There are many things associated with weddings that everyone knows about and includes in their weddings without thinking twice. For example, the wedding bouquet, the garter toss and the bridal veil are all typically included in weddings today, but do you really know why or what they represent? Some of these wedding traditions date back centuries and are included in many ceremonies without question. In our brief history of the most common wedding traditions we discuss the history behind these customs and how they came to be.
Something Old, Something New, Something Borrowed, Something Blue
This rhyme is one of the most well-known wedding customs that is used in weddings and perpetuated in television and movies. It dates back to Victorian times and each section of the saying represents a different aspect of the wedding. Something old represents the bride’s family and the past, so many brides wear an old family heirloom such as jewelry or clothing as part of their wedding day attire. Something new signifies the future and good fortune in the bride’s new life. The wedding gown is commonly selected as the something new. Something borrowed is typically borrowed from friends or family members to symbolize borrowed happiness. Something blue stands for fidelity, purity and love and can be creatively incorporated into the bride’s attire in many different ways.
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The garter is a type of garment that the bride wears on her leg underneath her wedding dress and is removed by the groom at the end of the reception. The origins of this ritual come from a wedding superstition from the Middle Ages that taking an article of the bride’s clothing would bring good luck. Over time this tradition developed into the groom removing the garter from the bride himself and then tossing it into the crowd of single men to protect the bride from a horde of people.
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The veil isn’t just another accessory to make the bride look beautiful and dainty. The ancient Greeks and Romans believed that wearing a veil would protect the bride from evil spirits who would attend the wedding to try to curse the newlyweds. What began as a protective article of clothing became a status symbol in the Victorian era when brides would start to wear more elaborate veils to signify their wealth.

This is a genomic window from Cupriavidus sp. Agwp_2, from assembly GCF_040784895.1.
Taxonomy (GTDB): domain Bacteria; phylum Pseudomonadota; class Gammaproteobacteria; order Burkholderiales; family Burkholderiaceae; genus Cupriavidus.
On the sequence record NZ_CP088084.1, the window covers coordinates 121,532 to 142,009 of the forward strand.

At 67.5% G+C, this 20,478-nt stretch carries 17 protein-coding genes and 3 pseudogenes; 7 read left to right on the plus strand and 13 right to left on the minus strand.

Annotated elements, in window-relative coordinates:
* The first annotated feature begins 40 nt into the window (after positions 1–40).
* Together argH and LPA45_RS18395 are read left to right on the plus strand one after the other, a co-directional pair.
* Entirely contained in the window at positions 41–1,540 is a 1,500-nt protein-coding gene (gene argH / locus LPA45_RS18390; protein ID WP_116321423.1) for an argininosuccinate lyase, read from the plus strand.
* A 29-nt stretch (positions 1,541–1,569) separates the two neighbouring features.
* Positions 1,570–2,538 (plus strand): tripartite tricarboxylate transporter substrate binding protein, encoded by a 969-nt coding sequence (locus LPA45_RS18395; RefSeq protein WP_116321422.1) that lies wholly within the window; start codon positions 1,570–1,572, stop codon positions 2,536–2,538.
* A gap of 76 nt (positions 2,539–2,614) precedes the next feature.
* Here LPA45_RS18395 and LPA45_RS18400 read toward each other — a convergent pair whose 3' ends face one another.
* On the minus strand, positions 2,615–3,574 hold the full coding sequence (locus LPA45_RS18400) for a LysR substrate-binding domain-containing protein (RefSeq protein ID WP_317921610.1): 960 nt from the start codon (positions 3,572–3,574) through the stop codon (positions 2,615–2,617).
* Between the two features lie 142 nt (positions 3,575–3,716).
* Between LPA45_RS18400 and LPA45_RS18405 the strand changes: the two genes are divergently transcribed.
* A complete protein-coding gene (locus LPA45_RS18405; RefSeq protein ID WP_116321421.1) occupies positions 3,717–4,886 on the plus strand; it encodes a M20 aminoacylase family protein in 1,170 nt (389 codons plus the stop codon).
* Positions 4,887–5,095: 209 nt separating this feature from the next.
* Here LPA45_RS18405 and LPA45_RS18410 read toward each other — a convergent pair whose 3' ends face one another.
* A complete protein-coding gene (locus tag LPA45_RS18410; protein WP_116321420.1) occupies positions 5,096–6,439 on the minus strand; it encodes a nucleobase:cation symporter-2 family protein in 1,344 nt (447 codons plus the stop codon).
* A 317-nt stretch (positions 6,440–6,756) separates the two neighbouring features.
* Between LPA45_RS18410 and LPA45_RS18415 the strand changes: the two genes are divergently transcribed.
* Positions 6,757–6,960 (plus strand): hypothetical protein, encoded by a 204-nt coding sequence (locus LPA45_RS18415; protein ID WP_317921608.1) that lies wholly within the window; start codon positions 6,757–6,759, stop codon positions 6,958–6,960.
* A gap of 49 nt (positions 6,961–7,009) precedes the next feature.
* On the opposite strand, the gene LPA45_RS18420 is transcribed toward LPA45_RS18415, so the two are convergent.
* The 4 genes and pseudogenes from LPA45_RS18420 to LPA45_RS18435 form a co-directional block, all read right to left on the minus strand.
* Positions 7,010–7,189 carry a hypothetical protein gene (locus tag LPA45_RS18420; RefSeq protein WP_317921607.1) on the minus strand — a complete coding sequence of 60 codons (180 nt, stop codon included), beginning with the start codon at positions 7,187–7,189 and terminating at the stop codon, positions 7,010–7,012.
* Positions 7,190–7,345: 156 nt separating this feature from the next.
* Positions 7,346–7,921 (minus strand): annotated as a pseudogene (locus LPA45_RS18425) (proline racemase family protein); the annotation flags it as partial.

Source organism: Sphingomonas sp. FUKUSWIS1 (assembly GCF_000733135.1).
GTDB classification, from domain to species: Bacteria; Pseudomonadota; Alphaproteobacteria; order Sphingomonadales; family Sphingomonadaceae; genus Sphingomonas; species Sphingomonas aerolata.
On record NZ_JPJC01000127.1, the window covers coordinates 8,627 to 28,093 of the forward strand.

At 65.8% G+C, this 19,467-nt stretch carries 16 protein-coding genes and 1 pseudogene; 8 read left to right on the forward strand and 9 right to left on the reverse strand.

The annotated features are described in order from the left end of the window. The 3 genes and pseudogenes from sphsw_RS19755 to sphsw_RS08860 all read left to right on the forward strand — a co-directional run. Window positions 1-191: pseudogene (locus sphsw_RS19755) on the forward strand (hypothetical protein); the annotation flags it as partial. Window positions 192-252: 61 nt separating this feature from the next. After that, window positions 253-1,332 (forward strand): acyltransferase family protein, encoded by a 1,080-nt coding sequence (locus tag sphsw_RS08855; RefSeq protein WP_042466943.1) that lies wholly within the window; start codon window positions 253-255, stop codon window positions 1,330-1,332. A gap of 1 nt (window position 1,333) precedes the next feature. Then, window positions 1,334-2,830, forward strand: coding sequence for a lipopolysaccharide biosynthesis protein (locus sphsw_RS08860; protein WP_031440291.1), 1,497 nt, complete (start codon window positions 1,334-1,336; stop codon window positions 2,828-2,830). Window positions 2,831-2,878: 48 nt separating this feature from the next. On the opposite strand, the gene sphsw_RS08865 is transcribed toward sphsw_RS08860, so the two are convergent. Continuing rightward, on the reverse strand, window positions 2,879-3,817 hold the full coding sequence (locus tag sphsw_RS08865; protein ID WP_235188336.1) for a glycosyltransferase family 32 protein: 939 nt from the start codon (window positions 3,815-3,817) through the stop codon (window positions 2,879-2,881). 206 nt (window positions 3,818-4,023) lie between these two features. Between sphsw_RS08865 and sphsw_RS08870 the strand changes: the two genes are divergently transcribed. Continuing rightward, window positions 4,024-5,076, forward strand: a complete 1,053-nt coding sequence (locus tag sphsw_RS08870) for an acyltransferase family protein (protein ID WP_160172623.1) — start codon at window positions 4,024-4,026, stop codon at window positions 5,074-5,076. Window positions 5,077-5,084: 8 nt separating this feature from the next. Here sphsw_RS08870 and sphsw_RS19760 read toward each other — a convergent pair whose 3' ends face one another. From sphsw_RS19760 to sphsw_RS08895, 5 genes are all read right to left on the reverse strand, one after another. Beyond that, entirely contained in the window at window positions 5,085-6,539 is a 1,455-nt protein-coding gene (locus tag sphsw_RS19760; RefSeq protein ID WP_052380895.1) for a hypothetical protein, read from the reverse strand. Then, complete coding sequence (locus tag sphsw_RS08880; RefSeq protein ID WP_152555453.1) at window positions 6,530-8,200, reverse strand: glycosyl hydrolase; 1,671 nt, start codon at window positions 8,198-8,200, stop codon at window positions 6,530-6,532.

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The wedding flower industry is a multibillion dollar industry, with bridal bouquets, bridesmaids bouquets, groom and groomsmen boutonnieres, centerpieces and décor to fulfill. But did you know that this pretty bunch of flowers once started as a bundle of garlic, dill and other herbs? This aromatic bunch was believed to be used to drive evil spirits away. When Queen Victoria and Prince Albert wed, the herbs were replaced with fresh flowers. Over time flowers became the more popular choice for bouquets and today the variety of combinations of flowers is endless.
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White Wedding Dress
Traditionally, brides did not necessarily wear white wedding dresses. Instead, they wore whatever their best dress was at the time. It was not until Queen Victoria and Prince Albert’s wedding in 1840 in which she wore a white gown that it became the norm. Many believe that white represents purity, but in fact in biblical times blue was the color that represented purity (as in the “something blue”). Today, the traditional wedding gown is some shade of white and we can thank Queen Victoria for that.
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Matching Bridesmaid Dresses
Matching bridesmaid dresses can be a bridesmaid’s worst nightmare, due to the fact that it’s tough to find a style and color of dress that is flattering on all shapes and body types. However, this custom goes back to the ancient Romans. They believed that evil spirits would attempt to curse the bride and groom on their wedding day and by having the bridesmaids dress in matching dresses it would confuse the spirits into not knowing who the actual bride was. This would protect the bride and groom from being cursed and bring luck to the marriage.
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Giving Away The Bride
The bride’s father traditionally walks his daughter down the aisle to give her away to her new husband. What is now seen as an emotional and touching moment actually comes from a time when daughters were considered property. The father would use his daughter as a form of currency to pay off debts or buy his way into a higher social status. It was also viewed as a transaction between the father and groom of transferring ownership of the bride. Naturally this viewpoint has disappeared over time and today the father giving his daughter away is symbolic of the parents’ blessing of the marriage. In today’s modern times, it is not necessarily the father who walks the bride down the aisle, but any significant family member or loved one.
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